Style Experiments: Frame vs. Curve Dominance

So one of the terms I use around here when I talk about style typing is frame/curve dominance. Even if you haven’t nailed down a type (and honestly, you don’t really have to) just knowing if you are frame dominant or curve dominant goes a long way toward picking out clothes.

In Kibbe types, these distinctions are labeled as Dramatic/Flamboyant/Theatrical (frame dominant) and Soft (curve dominant). Why are there fifty thousand descriptions for the frame and one description for curves? Can’t tell you.

In Kibbe land, when you see “Dramatic Classic,” it means “a Classic who is Frame Dominant:” where a “Soft Classic” is a “a Classic who is Curve Dominant.”

In other typing systems, frame/curve dominance are treated as tweaks to the main style families rather than formal subtypes. Sometimes, you’ll see “Natural, with Yang” (frame) or “Natural, with Yin” (curve) as descriptors.

Let’s see an example, shall we?

I am a Frame-dominant Gamine. My best looks break up my vertical (a mix and match approach vs. one continuous look from shoulder to calf), while accentuating my body’s sharp angles.

Here’s how that works in practice:

You’ll see I’m leaning into full Gamine here. We have a cropped, fitted pant, with a patterned, high-collared top. Broken vertical line? Check. The oxford adds some sharp, boyish detail—also a plus for the Gamine.

Now let’s explore the contrast from left to right.

The left side version of this look would lean “soft” (curve dominant). The high waist on the pants, the blousy effect of the shirt with the slightly puffed sleeve—these are round, soft touches. Because I’m adhering so closely to general Gamine rules (and have noticeable curves at the bust and hips) it doesn’t look bad.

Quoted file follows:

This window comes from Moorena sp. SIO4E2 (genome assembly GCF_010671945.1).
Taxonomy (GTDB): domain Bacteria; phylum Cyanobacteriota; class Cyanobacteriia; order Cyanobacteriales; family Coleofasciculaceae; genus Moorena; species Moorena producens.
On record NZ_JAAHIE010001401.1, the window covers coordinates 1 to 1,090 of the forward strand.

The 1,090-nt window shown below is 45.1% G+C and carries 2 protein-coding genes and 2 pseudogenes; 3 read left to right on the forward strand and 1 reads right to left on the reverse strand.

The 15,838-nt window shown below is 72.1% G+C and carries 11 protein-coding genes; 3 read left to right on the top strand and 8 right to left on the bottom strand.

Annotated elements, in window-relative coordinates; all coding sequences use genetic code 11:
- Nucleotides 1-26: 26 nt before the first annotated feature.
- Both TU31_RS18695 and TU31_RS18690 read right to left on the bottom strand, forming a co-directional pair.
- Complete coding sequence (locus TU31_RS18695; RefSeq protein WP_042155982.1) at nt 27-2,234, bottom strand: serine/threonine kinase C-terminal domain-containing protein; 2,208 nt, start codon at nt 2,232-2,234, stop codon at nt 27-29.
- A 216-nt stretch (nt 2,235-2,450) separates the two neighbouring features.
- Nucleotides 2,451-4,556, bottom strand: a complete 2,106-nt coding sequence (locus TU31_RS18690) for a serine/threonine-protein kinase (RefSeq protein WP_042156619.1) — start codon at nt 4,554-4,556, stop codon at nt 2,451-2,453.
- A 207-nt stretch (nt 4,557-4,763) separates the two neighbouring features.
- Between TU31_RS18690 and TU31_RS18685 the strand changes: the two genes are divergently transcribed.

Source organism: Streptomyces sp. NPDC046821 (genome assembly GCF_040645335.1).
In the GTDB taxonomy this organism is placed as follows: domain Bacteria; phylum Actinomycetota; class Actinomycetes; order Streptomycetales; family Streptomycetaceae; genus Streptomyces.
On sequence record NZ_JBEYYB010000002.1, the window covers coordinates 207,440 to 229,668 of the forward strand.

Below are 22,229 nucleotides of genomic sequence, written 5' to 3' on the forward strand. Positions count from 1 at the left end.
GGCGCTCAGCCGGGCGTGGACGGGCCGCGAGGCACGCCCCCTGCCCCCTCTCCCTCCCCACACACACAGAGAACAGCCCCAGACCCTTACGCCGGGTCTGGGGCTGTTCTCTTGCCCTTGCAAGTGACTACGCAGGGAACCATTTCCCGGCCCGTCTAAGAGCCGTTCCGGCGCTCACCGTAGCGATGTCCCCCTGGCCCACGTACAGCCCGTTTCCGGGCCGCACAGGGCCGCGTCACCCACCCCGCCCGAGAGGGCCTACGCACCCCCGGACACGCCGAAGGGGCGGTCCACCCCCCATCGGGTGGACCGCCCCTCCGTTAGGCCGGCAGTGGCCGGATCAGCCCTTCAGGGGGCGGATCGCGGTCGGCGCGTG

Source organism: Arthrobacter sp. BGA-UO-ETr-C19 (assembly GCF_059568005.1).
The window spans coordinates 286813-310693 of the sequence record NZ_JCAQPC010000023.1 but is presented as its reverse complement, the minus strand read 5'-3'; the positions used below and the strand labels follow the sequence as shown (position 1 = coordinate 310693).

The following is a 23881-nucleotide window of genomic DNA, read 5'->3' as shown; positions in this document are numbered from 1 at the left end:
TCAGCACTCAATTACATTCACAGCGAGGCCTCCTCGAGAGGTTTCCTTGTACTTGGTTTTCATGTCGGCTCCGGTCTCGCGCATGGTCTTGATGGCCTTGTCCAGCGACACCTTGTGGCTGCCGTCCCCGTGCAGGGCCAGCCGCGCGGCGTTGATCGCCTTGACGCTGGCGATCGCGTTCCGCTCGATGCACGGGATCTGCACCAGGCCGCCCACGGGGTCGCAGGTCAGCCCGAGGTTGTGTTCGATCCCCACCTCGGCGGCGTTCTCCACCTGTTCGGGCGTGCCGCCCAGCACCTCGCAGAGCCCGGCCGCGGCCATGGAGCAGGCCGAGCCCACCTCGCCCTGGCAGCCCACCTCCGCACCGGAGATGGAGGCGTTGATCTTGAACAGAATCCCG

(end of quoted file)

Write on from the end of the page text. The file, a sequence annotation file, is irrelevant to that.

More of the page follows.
See what happens when I add the sweater on the right? Immediately, you lose the shirt’s softer details, putting emphasis on its straight, linear pattern. With the added layer, you lose the waist definition, but get a cleaner, sharper silhouette and more contrast between the black sweater, the striped shirt, and the maroon pants.

This is what it means to be frame dominant. Not that I don’t have curves (most ciswomen will have some curvature), but they aren’t my body’s dominant trait.

This was one of the more refreshing discoveries when I got into style types. As I gained my “grown woman weight,” I kept getting recommendations for hourglass figures that didn’t always feel quite right. Knowing it’s actually more flattering for me to tone done the overt femininity in favor of tailored, structured looks was a game changer.

So that’s today’s spiel. If you’re playing around with clothes like I am, experiment with your pieces to see what flatters you more: looks that emphasize your curves or your frame. Or if you’re a magical unicorn who looks great in both.

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a girl named rob

I used to be "skinny black girl." I'm now a slender woman on the other side of 35 with no new moniker who is not quite interested in writing under her given name. Still writing my life, a day (or some months) at a time. Also, still black.

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